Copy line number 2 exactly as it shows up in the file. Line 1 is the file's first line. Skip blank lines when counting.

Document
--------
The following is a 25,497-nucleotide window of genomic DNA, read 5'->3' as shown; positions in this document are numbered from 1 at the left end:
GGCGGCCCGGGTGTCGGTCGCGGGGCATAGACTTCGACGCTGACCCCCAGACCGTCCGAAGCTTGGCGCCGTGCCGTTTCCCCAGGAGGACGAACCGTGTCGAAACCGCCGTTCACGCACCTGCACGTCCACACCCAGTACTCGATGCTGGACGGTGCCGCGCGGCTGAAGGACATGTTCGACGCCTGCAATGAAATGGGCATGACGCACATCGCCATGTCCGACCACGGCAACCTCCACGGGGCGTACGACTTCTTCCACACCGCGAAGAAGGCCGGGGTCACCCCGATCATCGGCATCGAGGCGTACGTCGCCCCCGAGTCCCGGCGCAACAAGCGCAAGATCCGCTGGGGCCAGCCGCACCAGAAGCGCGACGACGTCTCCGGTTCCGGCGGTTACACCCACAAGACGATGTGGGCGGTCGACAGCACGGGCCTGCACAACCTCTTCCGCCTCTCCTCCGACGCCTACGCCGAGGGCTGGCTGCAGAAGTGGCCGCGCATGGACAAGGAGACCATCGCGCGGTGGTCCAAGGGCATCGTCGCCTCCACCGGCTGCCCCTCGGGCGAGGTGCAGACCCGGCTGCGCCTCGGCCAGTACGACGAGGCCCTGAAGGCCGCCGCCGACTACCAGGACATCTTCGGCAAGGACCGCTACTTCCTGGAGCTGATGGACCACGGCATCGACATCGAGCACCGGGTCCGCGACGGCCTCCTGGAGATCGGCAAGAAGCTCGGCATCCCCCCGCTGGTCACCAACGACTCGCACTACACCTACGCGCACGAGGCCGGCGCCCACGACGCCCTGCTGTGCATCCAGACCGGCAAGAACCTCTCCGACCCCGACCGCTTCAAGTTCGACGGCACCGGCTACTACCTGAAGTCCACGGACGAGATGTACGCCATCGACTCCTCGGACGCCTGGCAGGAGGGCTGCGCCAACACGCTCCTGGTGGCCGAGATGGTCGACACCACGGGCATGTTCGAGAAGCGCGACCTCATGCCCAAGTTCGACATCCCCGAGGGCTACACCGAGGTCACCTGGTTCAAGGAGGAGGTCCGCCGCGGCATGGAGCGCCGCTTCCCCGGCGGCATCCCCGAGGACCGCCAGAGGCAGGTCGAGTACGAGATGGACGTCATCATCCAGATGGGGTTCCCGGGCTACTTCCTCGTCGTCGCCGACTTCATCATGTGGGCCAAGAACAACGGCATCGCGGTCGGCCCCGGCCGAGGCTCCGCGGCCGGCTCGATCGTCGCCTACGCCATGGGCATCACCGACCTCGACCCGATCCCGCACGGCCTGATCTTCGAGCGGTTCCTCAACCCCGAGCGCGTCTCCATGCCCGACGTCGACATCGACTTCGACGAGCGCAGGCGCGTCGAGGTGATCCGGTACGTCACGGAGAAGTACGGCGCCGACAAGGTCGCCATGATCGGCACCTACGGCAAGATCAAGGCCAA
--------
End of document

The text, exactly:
GGCGGCCCGGGTGTCGGTCGCGGGGCATAGACTTCGACGCTGACCCCCAGACCGTCCGAAGCTTGGCGCCGTGCCGTTTCCCCAGGAGGACGAACCGTGTCGAAACCGCCGTTCACGCACCTGCACGTCCACACCCAGTACTCGATGCTGGACGGTGCCGCGCGGCTGAAGGACATGTTCGACGCCTGCAATGAAATGGGCATGACGCACATCGCCATGTCCGACCACGGCAACCTCCACGGGGCGTACGACTTCTTCCACACCGCGAAGAAGGCCGGGGTCACCCCGATCATCGGCATCGAGGCGTACGTCGCCCCCGAGTCCCGGCGCAACAAGCGCAAGATCCGCTGGGGCCAGCCGCACCAGAAGCGCGACGACGTCTCCGGTTCCGGCGGTTACACCCACAAGACGATGTGGGCGGTCGACAGCACGGGCCTGCACAACCTCTTCCGCCTCTCCTCCGACGCCTACGCCGAGGGCTGGCTGCAGAAGTGGCCGCGCATGGACAAGGAGACCATCGCGCGGTGGTCCAAGGGCATCGTCGCCTCCACCGGCTGCCCCTCGGGCGAGGTGCAGACCCGGCTGCGCCTCGGCCAGTACGACGAGGCCCTGAAGGCCGCCGCCGACTACCAGGACATCTTCGGCAAGGACCGCTACTTCCTGGAGCTGATGGACCACGGCATCGACATCGAGCACCGGGTCCGCGACGGCCTCCTGGAGATCGGCAAGAAGCTCGGCATCCCCCCGCTGGTCACCAACGACTCGCACTACACCTACGCGCACGAGGCCGGCGCCCACGACGCCCTGCTGTGCATCCAGACCGGCAAGAACCTCTCCGACCCCGACCGCTTCAAGTTCGACGGCACCGGCTACTACCTGAAGTCCACGGACGAGATGTACGCCATCGACTCCTCGGACGCCTGGCAGGAGGGCTGCGCCAACACGCTCCTGGTGGCCGAGATGGTCGACACCACGGGCATGTTCGAGAAGCGCGACCTCATGCCCAAGTTCGACATCCCCGAGGGCTACACCGAGGTCACCTGGTTCAAGGAGGAGGTCCGCCGCGGCATGGAGCGCCGCTTCCCCGGCGGCATCCCCGAGGACCGCCAGAGGCAGGTCGAGTACGAGATGGACGTCATCATCCAGATGGGGTTCCCGGGCTACTTCCTCGTCGTCGCCGACTTCATCATGTGGGCCAAGAACAACGGCATCGCGGTCGGCCCCGGCCGAGGCTCCGCGGCCGGCTCGATCGTCGCCTACGCCATGGGCATCACCGACCTCGACCCGATCCCGCACGGCCTGATCTTCGAGCGGTTCCTCAACCCCGAGCGCGTCTCCATGCCCGACGTCGACATCGACTTCGACGAGCGCAGGCGCGTCGAGGTGATCCGGTACGTCACGGAGAAGTACGGCGCCGACAAGGTCGCCATGATCGGCACCTACGGCAAGATCAAGGCCAA